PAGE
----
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A court in Nis has denied an appeal to release Hasan Abazi, the president of Kosovo's Metalworkers Union, who was arrested on his way to a trade union conference in Croatia.
The court in Nis delivered its decision to reject Hasan Abazi's appeal late on Tuesday. “We submitted the appeal three days after the court ordered him into detention but the appeal was reviewed for two weeks and has been rejected, so he remains in detention,” Haki Abazi, Hasan's son, said.
The High Court in Vranje ordered a 30-day period of detention for Abazi on March 30 for allegedly giving out sensitive information to NATO in 1999. He denied the charges.
“Since he has been kept in detention no judicial process has taken place. He was questioned only once by an investigating judge a few days after the arrest and no hearings are scheduled.
“According to the court order, the detention period expires on April 26. But under Serbian law a person can be kept in pre-trial custody for six months,” Haki Abazi added.
Abazi senior, 65, was on his way to a European trade union conference in Croatia when he was detained on the basis of an arrest warrant issued in 1999 by a court in what was then Serb-ruled Kosovo.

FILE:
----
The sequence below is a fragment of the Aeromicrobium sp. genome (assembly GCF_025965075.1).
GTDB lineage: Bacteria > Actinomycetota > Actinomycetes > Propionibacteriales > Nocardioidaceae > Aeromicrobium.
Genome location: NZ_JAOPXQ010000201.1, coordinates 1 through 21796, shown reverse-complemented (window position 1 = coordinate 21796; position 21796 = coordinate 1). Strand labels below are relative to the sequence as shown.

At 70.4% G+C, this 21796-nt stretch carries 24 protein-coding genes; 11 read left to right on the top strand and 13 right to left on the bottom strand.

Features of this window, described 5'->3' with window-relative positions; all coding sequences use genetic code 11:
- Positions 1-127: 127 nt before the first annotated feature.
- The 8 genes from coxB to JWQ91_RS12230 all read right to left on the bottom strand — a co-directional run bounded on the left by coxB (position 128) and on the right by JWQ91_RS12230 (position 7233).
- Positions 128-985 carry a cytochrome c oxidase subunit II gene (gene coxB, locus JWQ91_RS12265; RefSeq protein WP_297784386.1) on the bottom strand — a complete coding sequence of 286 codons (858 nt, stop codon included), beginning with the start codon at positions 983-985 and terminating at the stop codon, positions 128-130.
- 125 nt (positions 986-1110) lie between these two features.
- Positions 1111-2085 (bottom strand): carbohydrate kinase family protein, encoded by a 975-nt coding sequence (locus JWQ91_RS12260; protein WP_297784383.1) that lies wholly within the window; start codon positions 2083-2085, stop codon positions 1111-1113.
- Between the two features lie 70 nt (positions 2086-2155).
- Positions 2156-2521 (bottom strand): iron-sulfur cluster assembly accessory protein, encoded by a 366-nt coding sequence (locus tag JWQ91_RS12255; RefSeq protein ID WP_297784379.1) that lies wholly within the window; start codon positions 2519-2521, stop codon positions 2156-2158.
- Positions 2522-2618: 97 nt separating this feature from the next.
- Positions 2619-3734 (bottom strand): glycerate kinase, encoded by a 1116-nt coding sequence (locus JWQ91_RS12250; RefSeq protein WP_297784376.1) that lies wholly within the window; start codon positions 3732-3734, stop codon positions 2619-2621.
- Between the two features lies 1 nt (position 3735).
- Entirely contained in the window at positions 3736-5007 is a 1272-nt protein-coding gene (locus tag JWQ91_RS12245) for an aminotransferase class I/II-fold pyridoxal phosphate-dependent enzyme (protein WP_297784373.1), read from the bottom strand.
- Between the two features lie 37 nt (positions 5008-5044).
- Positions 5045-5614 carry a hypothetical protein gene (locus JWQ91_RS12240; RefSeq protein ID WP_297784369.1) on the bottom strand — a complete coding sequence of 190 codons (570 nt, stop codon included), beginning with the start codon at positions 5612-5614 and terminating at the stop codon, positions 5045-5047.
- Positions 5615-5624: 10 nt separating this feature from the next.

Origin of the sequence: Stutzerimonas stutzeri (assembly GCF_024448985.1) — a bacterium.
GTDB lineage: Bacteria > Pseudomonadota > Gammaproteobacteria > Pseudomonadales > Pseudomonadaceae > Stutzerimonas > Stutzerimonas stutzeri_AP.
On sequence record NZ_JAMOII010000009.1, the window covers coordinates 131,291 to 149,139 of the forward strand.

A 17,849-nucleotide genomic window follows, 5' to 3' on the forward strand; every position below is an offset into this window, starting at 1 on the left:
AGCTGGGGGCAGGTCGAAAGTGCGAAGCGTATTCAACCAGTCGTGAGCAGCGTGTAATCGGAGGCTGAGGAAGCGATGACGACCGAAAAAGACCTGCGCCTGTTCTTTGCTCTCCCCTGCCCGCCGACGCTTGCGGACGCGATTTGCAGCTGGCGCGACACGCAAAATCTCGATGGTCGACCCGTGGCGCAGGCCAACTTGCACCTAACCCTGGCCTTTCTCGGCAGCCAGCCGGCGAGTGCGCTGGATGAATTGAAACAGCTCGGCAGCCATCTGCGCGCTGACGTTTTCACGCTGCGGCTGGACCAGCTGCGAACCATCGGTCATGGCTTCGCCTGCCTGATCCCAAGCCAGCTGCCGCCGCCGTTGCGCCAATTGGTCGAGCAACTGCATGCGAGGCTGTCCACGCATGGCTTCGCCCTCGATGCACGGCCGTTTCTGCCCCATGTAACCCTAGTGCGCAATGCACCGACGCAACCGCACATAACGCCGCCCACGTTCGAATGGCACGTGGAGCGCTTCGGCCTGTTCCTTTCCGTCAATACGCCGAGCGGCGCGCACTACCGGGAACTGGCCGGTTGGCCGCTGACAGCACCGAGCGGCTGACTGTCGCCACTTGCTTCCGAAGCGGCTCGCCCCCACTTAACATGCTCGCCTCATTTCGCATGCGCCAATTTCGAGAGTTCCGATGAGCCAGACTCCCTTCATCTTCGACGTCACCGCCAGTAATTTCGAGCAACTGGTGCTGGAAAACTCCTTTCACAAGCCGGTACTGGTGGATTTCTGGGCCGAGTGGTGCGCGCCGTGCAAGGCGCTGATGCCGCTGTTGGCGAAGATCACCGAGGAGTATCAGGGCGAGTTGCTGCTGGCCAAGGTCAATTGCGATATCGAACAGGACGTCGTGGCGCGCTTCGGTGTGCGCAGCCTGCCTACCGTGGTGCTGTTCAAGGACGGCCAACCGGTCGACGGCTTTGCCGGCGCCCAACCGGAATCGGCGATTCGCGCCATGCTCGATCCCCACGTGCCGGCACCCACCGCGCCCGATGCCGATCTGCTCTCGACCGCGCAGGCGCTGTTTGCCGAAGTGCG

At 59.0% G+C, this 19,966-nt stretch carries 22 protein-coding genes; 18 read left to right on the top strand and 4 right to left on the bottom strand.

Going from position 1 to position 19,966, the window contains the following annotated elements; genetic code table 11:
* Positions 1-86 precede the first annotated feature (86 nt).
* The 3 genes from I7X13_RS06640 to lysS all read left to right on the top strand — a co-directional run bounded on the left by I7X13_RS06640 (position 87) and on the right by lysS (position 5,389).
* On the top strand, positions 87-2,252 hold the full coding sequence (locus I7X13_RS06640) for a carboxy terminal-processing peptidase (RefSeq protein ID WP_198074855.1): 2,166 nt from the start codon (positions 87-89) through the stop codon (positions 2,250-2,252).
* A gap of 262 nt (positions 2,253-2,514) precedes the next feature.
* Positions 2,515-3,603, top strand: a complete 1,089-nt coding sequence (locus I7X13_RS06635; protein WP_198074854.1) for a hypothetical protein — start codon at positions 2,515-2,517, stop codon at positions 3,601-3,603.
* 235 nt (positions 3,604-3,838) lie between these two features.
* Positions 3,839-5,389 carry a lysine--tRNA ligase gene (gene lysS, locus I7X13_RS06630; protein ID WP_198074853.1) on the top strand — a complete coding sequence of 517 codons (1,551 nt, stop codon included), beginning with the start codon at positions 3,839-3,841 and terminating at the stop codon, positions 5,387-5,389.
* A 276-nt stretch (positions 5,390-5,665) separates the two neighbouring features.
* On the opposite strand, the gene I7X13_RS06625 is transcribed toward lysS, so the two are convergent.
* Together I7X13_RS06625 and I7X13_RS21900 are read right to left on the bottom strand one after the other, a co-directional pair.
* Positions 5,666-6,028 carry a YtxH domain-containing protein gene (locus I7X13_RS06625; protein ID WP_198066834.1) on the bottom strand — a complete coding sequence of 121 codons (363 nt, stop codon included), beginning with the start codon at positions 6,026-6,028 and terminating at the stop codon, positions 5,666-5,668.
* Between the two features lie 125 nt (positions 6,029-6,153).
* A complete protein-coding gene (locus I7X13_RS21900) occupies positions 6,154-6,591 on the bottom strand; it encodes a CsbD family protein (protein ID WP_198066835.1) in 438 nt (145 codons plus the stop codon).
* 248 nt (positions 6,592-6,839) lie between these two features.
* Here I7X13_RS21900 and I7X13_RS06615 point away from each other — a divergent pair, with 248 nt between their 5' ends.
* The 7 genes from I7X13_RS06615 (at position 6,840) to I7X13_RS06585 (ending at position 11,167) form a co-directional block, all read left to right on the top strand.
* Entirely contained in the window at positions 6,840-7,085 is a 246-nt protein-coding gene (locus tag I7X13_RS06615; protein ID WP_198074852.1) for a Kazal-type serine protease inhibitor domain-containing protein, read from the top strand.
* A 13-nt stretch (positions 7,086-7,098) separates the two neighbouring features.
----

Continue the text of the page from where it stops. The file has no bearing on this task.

The warrant was confirmed in July 2000, a few months after the regime of Slobodan Milosevic collapsed in Serbia.
The new Serbian government issued an amnesty in 2001 annulling the charges that the former Milosevic regime had filed against Kosovo Albanians for hostile activities in 1999 to 2001.
But Natasa Kandic, head of the Humanitarian Law Centre in Belgrade, said some charges and warrants, such as the one against Abazi, were never deleted.
“Some charges were not annulled because the proceedings against those people were conducted in absentia,” she noted.
She believes the arrest of Abazi was politically motivated and says other Kosovo Albanians could face arrest if they cross the border.
“It is clear that the arrest was a political arrest and it is an embarrassment that Serbia’s ministry of justice hasn’t reacted," she said.
“These charges and warrants can be activated whenever some minister decides he has a reason to activate them,” she added.
Tensions between Serbia and Kosovo have risen sharply in recent weeks over a range of issues including Serbia's plans to extend elections to its former province and a series of tit-for-tat arrests on both sides of the border.
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